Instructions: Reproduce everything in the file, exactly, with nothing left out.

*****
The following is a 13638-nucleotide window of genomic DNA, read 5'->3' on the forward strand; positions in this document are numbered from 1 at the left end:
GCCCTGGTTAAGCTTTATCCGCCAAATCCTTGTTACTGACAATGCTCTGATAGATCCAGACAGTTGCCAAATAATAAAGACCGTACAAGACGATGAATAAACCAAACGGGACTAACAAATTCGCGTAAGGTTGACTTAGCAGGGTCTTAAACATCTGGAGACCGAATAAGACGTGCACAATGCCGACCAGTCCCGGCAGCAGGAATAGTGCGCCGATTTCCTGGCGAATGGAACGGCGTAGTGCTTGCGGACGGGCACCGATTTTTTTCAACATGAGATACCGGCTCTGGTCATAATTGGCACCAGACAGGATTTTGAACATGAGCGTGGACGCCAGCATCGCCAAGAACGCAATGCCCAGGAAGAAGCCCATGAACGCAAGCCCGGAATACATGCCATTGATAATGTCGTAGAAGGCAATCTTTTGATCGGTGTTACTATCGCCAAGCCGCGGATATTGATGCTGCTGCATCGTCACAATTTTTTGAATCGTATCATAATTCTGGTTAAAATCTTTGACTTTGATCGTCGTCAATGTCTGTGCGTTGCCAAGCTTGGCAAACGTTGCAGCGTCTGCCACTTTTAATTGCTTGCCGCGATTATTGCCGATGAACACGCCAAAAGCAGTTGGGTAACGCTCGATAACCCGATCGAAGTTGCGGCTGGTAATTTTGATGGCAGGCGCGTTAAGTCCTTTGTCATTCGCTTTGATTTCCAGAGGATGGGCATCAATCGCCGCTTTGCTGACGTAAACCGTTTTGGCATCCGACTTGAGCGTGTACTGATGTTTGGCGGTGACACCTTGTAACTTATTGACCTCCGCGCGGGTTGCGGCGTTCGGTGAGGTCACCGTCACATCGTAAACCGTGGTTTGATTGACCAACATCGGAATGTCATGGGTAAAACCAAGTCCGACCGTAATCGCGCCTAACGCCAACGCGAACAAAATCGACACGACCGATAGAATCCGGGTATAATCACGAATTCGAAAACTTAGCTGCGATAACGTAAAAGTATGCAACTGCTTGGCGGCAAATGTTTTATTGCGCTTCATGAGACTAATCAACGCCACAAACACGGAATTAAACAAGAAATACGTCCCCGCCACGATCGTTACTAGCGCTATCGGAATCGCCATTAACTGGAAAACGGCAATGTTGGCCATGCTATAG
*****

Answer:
The following is a 13638-nucleotide window of genomic DNA, read 5'->3' on the forward strand; positions in this document are numbered from 1 at the left end:
GCCCTGGTTAAGCTTTATCCGCCAAATCCTTGTTACTGACAATGCTCTGATAGATCCAGACAGTTGCCAAATAATAAAGACCGTACAAGACGATGAATAAACCAAACGGGACTAACAAATTCGCGTAAGGTTGACTTAGCAGGGTCTTAAACATCTGGAGACCGAATAAGACGTGCACAATGCCGACCAGTCCCGGCAGCAGGAATAGTGCGCCGATTTCCTGGCGAATGGAACGGCGTAGTGCTTGCGGACGGGCACCGATTTTTTTCAACATGAGATACCGGCTCTGGTCATAATTGGCACCAGACAGGATTTTGAACATGAGCGTGGACGCCAGCATCGCCAAGAACGCAATGCCCAGGAAGAAGCCCATGAACGCAAGCCCGGAATACATGCCATTGATAATGTCGTAGAAGGCAATCTTTTGATCGGTGTTACTATCGCCAAGCCGCGGATATTGATGCTGCTGCATCGTCACAATTTTTTGAATCGTATCATAATTCTGGTTAAAATCTTTGACTTTGATCGTCGTCAATGTCTGTGCGTTGCCAAGCTTGGCAAACGTTGCAGCGTCTGCCACTTTTAATTGCTTGCCGCGATTATTGCCGATGAACACGCCAAAAGCAGTTGGGTAACGCTCGATAACCCGATCGAAGTTGCGGCTGGTAATTTTGATGGCAGGCGCGTTAAGTCCTTTGTCATTCGCTTTGATTTCCAGAGGATGGGCATCAATCGCCGCTTTGCTGACGTAAACCGTTTTGGCATCCGACTTGAGCGTGTACTGATGTTTGGCGGTGACACCTTGTAACTTATTGACCTCCGCGCGGGTTGCGGCGTTCGGTGAGGTCACCGTCACATCGTAAACCGTGGTTTGATTGACCAACATCGGAATGTCATGGGTAAAACCAAGTCCGACCGTAATCGCGCCTAACGCCAACGCGAACAAAATCGACACGACCGATAGAATCCGGGTATAATCACGAATTCGAAAACTTAGCTGCGATAACGTAAAAGTATGCAACTGCTTGGCGGCAAATGTTTTATTGCGCTTCATGAGACTAATCAACGCCACAAACACGGAATTAAACAAGAAATACGTCCCCGCCACGATCGTTACTAGCGCTATCGGAATCGCCATTAACTGGAAAACGGCAATGTTGGCCATGCTATAG